Critical questions of utilities’ fuel costs raised again by Corporation Commissioner Anthony

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Oklahoma Corporation Commissioner Bob Anthony is raising more questions about the 2021 fuel costs of Oklahoma Natural Gas (ONG), Oklahoma Gas & Electric, and Public Service Company of Oklahoma (PSO).

While he has yet to get the support of fellow commissioners Todd  Hiett and Kim David in his challenge of the costs, Anthony made a new filing in the 2021 ONG, OG&E and PSO Fuel Cost and Prudence Review cases. Anthony questioned millions in what he calls “cost discrepancies,” in the $186 million extra in (non-fuel, non-interest) Securitization Expenses charged to ratepayers for using ratepayer-backed bonds to spread out the February 2021 Winter Storm fuel costs.

Among some $41 million in “Bond Issuance Costs,” Anthony says it appears millions either were not properly authorized by the Deputy Treasurer or improperly exceeded the payee’s original bid amount.

“By my math, it seems one underwriter was paid $1.6 million more than the bid amount it agreed to work for!” Anthony writes.

Because the Securitization Expenses were first authorized by the Commission in what Anthony has called “blank check” Bond Financing Orders from 2021 and 2022 that did not give any specific amounts for these expenses (orders he voted against), Anthony says the expenses have never been officially examined by the Commission, even though they are already being passed through to ratepayers.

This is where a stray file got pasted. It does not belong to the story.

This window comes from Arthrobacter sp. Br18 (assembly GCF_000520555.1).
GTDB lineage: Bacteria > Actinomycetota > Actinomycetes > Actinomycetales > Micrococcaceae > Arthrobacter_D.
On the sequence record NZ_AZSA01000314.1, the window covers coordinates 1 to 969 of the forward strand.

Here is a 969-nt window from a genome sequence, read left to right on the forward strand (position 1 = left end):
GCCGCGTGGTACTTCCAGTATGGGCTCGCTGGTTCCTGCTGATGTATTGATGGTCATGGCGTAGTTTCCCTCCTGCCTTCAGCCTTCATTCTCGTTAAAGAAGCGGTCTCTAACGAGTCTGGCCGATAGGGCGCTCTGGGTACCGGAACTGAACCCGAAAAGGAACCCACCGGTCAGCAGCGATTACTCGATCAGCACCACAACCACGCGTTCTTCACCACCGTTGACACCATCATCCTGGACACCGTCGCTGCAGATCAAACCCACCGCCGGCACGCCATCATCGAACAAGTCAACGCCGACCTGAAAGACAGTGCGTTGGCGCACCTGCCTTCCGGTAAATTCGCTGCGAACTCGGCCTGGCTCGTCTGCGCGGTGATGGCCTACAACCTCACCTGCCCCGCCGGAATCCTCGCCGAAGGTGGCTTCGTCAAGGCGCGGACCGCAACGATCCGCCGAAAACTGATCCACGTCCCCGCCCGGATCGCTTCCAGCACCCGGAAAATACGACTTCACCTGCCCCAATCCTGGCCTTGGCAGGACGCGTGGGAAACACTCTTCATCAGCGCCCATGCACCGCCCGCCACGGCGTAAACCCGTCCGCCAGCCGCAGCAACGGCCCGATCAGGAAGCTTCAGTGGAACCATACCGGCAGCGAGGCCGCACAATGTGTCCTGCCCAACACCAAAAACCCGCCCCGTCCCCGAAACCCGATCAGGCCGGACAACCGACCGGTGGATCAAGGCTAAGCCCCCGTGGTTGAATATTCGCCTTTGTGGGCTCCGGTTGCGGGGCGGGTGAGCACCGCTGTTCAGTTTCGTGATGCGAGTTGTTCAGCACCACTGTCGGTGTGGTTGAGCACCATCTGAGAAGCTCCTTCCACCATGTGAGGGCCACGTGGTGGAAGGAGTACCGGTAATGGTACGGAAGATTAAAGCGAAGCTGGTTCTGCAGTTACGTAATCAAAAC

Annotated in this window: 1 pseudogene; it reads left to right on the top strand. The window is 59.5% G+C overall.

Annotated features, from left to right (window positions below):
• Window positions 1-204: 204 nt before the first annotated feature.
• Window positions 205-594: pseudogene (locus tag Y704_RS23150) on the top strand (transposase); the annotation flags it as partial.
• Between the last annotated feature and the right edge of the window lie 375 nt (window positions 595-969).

“Sadly, despite months of effort, it seems neither I myself nor the public is any closer to knowing the truth about specifically ‘who got paid how much for what’ among these $186 million in Securitization Expenses.” Anthony writes.  In recent months, he has repeatedly denounced ongoing obstruction of his efforts to find the fact and the truth.

In the newest filing, Anthony calls for “a thorough review of all Securitization Expenses … utilizing the help of the State Treasurer’s Office, the ODFA, and/or outside experts and auditors if required” so that the Commission can have complete and accurate information from which to determine if the utilities’ 2021 fuel costs were “fair, just and reasonable expenses… prudently incurred” as the law requires.

Tone deaf: Anthony hits redial on old utility case

Anthony pointed out that “in these cases all calendar year 2021 fuel procurement processes and costs, including fuel costs incurred during the February 2021 Winter Storm, shall receive a full and thorough Prudence Review in compliance with Commission Rules and the governing statutes.”

As has been widely reported, Oklahoma’s utilities paid the most in the nation for natural gas during the February 2021 Winter Storm.

“Nothing in these review cases has been excluded from the full authority of this Commission.” Anthony wrote.

The latest filing can be found here.